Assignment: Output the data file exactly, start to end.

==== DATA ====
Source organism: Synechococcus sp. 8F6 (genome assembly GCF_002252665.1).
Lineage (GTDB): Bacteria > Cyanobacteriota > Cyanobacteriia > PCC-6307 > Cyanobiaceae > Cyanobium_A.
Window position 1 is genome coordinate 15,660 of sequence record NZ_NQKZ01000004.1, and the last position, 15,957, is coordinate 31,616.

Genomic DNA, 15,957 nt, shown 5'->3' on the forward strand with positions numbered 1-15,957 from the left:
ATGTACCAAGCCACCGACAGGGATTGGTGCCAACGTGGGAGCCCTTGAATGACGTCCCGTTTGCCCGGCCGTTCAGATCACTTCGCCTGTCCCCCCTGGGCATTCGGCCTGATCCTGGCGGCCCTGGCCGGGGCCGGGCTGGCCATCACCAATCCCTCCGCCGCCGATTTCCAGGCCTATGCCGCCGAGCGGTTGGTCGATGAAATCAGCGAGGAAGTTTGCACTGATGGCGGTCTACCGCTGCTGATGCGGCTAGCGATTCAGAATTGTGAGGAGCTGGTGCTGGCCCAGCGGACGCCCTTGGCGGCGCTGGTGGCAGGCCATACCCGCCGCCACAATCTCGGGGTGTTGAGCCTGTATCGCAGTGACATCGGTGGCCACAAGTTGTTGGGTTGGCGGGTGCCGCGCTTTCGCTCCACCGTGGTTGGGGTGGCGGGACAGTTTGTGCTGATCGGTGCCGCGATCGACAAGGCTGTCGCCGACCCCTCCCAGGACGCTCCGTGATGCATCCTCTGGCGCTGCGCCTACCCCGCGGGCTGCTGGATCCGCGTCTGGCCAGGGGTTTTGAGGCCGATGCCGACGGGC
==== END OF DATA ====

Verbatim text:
Source organism: Synechococcus sp. 8F6 (genome assembly GCF_002252665.1).
Lineage (GTDB): Bacteria > Cyanobacteriota > Cyanobacteriia > PCC-6307 > Cyanobiaceae > Cyanobium_A.
Window position 1 is genome coordinate 15,660 of sequence record NZ_NQKZ01000004.1, and the last position, 15,957, is coordinate 31,616.

Genomic DNA, 15,957 nt, shown 5'->3' on the forward strand with positions numbered 1-15,957 from the left:
ATGTACCAAGCCACCGACAGGGATTGGTGCCAACGTGGGAGCCCTTGAATGACGTCCCGTTTGCCCGGCCGTTCAGATCACTTCGCCTGTCCCCCCTGGGCATTCGGCCTGATCCTGGCGGCCCTGGCCGGGGCCGGGCTGGCCATCACCAATCCCTCCGCCGCCGATTTCCAGGCCTATGCCGCCGAGCGGTTGGTCGATGAAATCAGCGAGGAAGTTTGCACTGATGGCGGTCTACCGCTGCTGATGCGGCTAGCGATTCAGAATTGTGAGGAGCTGGTGCTGGCCCAGCGGACGCCCTTGGCGGCGCTGGTGGCAGGCCATACCCGCCGCCACAATCTCGGGGTGTTGAGCCTGTATCGCAGTGACATCGGTGGCCACAAGTTGTTGGGTTGGCGGGTGCCGCGCTTTCGCTCCACCGTGGTTGGGGTGGCGGGACAGTTTGTGCTGATCGGTGCCGCGATCGACAAGGCTGTCGCCGACCCCTCCCAGGACGCTCCGTGATGCATCCTCTGGCGCTGCGCCTACCCCGCGGGCTGCTGGATCCGCGTCTGGCCAGGGGTTTTGAGGCCGATGCCGACGGGC